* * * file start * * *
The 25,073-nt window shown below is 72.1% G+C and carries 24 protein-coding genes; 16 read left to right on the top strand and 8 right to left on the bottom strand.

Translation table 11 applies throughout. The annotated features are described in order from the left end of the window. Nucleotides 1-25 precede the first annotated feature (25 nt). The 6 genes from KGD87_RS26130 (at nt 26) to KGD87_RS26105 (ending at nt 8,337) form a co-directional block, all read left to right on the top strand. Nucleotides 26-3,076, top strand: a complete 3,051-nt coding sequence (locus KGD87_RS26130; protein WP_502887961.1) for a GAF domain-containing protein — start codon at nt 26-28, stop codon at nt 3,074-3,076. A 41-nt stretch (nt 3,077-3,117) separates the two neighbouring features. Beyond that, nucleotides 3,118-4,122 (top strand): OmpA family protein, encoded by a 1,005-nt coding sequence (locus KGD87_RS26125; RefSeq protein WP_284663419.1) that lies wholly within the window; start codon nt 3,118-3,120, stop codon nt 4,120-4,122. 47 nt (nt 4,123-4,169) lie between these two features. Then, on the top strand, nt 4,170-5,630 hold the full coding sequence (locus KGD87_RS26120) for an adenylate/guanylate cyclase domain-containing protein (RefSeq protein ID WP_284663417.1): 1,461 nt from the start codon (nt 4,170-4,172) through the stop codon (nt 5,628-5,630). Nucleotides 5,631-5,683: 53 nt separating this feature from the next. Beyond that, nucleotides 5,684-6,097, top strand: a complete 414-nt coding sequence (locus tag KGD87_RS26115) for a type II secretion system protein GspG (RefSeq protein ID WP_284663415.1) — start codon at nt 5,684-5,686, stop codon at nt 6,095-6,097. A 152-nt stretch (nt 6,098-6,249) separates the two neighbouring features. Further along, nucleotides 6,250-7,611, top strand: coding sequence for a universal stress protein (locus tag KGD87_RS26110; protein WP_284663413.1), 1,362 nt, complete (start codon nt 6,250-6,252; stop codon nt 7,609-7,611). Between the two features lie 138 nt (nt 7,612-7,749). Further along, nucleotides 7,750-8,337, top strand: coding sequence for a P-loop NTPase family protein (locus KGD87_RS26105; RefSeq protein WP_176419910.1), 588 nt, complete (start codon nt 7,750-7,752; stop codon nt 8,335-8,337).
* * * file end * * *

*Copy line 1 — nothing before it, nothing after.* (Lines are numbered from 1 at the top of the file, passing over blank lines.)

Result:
The 25,073-nt window shown below is 72.1% G+C and carries 24 protein-coding genes; 16 read left to right on the top strand and 8 right to left on the bottom strand.